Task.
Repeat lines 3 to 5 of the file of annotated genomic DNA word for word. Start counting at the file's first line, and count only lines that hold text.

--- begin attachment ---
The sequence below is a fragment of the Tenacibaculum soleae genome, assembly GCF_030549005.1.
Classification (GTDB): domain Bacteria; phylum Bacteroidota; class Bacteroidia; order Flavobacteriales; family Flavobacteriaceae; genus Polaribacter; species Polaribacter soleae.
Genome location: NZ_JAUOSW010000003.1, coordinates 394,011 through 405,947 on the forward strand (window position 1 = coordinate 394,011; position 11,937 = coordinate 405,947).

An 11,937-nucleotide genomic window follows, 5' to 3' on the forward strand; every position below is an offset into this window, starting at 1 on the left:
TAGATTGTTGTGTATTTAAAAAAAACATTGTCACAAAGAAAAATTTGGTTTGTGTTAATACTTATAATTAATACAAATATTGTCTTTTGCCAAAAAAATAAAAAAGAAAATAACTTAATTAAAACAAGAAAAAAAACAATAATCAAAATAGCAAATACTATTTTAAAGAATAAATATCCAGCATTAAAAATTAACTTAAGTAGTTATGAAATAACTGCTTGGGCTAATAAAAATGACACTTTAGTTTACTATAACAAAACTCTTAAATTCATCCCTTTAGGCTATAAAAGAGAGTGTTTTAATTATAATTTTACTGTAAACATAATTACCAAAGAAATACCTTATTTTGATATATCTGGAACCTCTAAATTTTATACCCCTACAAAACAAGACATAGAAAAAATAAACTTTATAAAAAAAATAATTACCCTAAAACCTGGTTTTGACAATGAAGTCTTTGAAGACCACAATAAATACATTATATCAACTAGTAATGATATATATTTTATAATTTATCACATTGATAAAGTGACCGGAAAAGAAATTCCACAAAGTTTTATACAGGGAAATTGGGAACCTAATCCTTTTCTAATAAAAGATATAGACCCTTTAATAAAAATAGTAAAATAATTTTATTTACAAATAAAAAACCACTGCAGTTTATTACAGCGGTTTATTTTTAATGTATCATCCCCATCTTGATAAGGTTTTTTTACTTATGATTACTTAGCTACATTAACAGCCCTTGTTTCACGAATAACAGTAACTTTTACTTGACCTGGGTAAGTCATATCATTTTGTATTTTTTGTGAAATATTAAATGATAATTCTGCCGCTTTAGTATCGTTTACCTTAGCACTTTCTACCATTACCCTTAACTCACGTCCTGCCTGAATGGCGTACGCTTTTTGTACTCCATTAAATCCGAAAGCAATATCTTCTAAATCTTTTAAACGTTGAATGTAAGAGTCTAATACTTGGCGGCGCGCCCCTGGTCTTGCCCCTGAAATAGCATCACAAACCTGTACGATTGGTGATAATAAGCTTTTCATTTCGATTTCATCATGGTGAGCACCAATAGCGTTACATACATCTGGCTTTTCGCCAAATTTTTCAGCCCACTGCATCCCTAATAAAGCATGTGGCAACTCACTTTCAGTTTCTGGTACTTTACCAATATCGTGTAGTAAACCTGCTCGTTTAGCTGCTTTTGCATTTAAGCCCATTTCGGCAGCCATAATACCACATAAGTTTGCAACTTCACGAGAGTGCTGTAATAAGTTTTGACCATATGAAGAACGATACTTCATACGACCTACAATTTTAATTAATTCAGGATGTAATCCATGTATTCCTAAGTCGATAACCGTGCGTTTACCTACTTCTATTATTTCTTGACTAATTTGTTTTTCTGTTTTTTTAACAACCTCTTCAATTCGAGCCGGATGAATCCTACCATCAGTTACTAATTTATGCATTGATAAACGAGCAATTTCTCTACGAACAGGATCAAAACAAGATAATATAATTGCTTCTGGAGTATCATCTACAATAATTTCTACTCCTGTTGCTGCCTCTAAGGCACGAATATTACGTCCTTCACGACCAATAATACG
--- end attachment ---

Genome location: NZ_JAUOSW010000003.1, coordinates 394,011 through 405,947 on the forward strand (window position 1 = coordinate 394,011; position 11,937 = coordinate 405,947).

An 11,937-nucleotide genomic window follows, 5' to 3' on the forward strand; every position below is an offset into this window, starting at 1 on the left:
TAGATTGTTGTGTATTTAAAAAAAACATTGTCACAAAGAAAAATTTGGTTTGTGTTAATACTTATAATTAATACAAATATTGTCTTTTGCCAAAAAAATAAAAAAGAAAATAACTTAATTAAAACAAGAAAAAAAACAATAATCAAAATAGCAAATACTATTTTAAAGAATAAATATCCAGCATTAAAAATTAACTTAAGTAGTTATGAAATAACTGCTTGGGCTAATAAAAATGACACTTTAGTTTACTATAACAAAACTCTTAAATTCATCCCTTTAGGCTATAAAAGAGAGTGTTTTAATTATAATTTTACTGTAAACATAATTACCAAAGAAATACCTTATTTTGATATATCTGGAACCTCTAAATTTTATACCCCTACAAAACAAGACATAGAAAAAATAAACTTTATAAAAAAAATAATTACCCTAAAACCTGGTTTTGACAATGAAGTCTTTGAAGACCACAATAAATACATTATATCAACTAGTAATGATATATATTTTATAATTTATCACATTGATAAAGTGACCGGAAAAGAAATTCCACAAAGTTTTATACAGGGAAATTGGGAACCTAATCCTTTTCTAATAAAAGATATAGACCCTTTAATAAAAATAGTAAAATAATTTTATTTACAAATAAAAAACCACTGCAGTTTATTACAGCGGTTTATTTTTAATGTATCATCCCCATCTTGATAAGGTTTTTTTACTTATGATTACTTAGCTACATTAACAGCCCTTGTTTCACGAATAACAGTAACTTTTACTTGACCTGGGTAAGTCATATCATTTTGTATTTTTTGTGAAATATTAAATGATAATTCTGCCGCTTTAGTATCGTTTACCTTAGCACTTTCTACCATTACCCTTAACTCACGTCCTGCCTGAATGGCGTACGCTTTTTGTACTCCATTAAATCCGAAAGCAATATCTTCTAAATCTTTTAAACGTTGAATGTAAGAGTCTAATACTTGGCGGCGCGCCCCTGGTCTTGCCCCTGAAATAGCATCACAAACCTGTACGATTGGTGATAATAAGCTTTTCATTTCGATTTCATCATGGTGAGCACCAATAGCGTTACATACATCTGGCTTTTCGCCAAATTTTTCAGCCCACTGCATCCCTAATAAAGCATGTGGCAACTCACTTTCAGTTTCTGGTACTTTACCAATATCGTGTAGTAAACCTGCTCGTTTAGCTGCTTTTGCATTTAAGCCCATTTCGGCAGCCATAATACCACATAAGTTTGCAACTTCACGAGAGTGCTGTAATAAGTTTTGACCATATGAAGAACGATACTTCATACGACCTACAATTTTAATTAATTCAGGATGTAATCCATGTATTCCTAAGTCGATAACCGTGCGTTTACCTACTTCTATTATTTCTTGACTAATTTGTTTTTCTGTTTTTTTAACAACCTCTTCAATTCGAGCCGGATGAATCCTACCATCAGTTACTAATTTATGCATTGATAAACGAGCAATTTCTCTACGAACAGGATCAAAACAAGATAATATAATTGCTTCTGGAGTATCATCTACAATAATTTCTACTCCTGTTGCTGCCTCTAAGGCACGAATATTACGTCCTTCACGACCAATAATACG